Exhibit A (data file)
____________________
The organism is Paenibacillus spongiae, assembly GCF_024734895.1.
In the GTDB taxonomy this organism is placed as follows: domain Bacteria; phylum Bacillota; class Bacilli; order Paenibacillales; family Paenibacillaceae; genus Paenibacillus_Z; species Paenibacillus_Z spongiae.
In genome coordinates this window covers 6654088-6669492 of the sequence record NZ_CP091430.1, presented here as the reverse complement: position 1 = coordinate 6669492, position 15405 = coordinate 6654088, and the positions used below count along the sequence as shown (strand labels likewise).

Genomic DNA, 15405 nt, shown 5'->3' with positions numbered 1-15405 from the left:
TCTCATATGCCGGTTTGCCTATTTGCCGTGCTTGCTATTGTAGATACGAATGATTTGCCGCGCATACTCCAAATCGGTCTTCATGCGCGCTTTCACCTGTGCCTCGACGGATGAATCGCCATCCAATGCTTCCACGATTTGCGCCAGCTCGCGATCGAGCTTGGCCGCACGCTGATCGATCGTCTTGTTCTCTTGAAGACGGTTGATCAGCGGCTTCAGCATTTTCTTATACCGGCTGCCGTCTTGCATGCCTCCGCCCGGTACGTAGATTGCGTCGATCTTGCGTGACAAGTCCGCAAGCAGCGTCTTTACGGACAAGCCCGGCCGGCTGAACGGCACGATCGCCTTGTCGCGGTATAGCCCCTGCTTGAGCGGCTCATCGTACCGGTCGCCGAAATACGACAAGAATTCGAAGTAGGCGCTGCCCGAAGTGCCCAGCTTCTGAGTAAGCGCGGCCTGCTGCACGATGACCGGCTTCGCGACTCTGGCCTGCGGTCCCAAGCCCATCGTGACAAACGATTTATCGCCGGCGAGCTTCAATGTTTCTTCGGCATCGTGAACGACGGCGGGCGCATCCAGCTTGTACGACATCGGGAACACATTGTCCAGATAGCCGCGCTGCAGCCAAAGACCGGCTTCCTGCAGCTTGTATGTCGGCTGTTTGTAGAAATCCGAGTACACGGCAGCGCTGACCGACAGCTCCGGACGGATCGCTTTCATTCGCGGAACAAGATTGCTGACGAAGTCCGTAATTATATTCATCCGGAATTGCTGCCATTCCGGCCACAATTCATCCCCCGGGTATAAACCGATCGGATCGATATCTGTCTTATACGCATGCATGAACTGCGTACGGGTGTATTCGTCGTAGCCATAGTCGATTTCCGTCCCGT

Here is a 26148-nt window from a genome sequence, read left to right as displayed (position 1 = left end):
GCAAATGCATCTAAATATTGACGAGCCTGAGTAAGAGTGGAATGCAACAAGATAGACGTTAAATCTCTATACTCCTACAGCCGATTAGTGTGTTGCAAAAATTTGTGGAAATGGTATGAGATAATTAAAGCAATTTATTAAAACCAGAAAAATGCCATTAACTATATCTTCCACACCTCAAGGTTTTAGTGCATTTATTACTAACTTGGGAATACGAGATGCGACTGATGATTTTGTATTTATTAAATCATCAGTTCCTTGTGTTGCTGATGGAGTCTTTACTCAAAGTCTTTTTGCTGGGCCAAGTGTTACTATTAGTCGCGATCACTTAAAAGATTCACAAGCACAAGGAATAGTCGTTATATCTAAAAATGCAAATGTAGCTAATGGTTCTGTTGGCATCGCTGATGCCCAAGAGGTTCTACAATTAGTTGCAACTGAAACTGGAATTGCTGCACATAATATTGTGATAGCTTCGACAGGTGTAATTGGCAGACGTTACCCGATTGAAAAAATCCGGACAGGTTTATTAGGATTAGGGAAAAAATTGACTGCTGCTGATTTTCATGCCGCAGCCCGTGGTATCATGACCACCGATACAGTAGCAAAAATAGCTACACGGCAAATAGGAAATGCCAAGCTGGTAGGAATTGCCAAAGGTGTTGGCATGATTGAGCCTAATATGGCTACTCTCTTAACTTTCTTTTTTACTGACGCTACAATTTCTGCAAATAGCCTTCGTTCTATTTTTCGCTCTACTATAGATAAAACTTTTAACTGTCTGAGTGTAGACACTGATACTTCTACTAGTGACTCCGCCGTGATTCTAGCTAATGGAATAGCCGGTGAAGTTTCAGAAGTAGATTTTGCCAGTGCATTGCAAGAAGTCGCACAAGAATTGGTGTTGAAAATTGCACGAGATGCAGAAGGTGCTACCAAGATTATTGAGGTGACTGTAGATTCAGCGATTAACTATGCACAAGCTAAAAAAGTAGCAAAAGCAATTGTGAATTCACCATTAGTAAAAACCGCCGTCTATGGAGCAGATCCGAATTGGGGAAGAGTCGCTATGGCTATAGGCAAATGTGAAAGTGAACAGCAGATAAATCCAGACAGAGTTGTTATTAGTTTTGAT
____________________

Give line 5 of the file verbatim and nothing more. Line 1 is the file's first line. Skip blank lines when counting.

TCTCATATGCCGGTTTGCCTATTTGCCGTGCTTGCTATTGTAGATACGAATGATTTGCCGCGCATACTCCAAATCGGTCTTCATGCGCGCTTTCACCTGTGCCTCGACGGATGAATCGCCATCCAATGCTTCCACGATTTGCGCCAGCTCGCGATCGAGCTTGGCCGCACGCTGATCGATCGTCTTGTTCTCTTGAAGACGGTTGATCAGCGGCTTCAGCATTTTCTTATACCGGCTGCCGTCTTGCATGCCTCCGCCCGGTACGTAGATTGCGTCGATCTTGCGTGACAAGTCCGCAAGCAGCGTCTTTACGGACAAGCCCGGCCGGCTGAACGGCACGATCGCCTTGTCGCGGTATAGCCCCTGCTTGAGCGGCTCATCGTACCGGTCGCCGAAATACGACAAGAATTCGAAGTAGGCGCTGCCCGAAGTGCCCAGCTTCTGAGTAAGCGCGGCCTGCTGCACGATGACCGGCTTCGCGACTCTGGCCTGCGGTCCCAAGCCCATCGTGACAAACGATTTATCGCCGGCGAGCTTCAATGTTTCTTCGGCATCGTGAACGACGGCGGGCGCATCCAGCTTGTACGACATCGGGAACACATTGTCCAGATAGCCGCGCTGCAGCCAAAGACCGGCTTCCTGCAGCTTGTATGTCGGCTGTTTGTAGAAATCCGAGTACACGGCAGCGCTGACCGACAGCTCCGGACGGATCGCTTTCATTCGCGGAACAAGATTGCTGACGAAGTCCGTAATTATATTCATCCGGAATTGCTGCCATTCCGGCCACAATTCATCCCCCGGGTATAAACCGATCGGATCGATATCTGTCTTATACGCATGCATGAACTGCGTACGGGTGTATTCGTCGTAGCCATAGTCGATTTCCGTCCCGT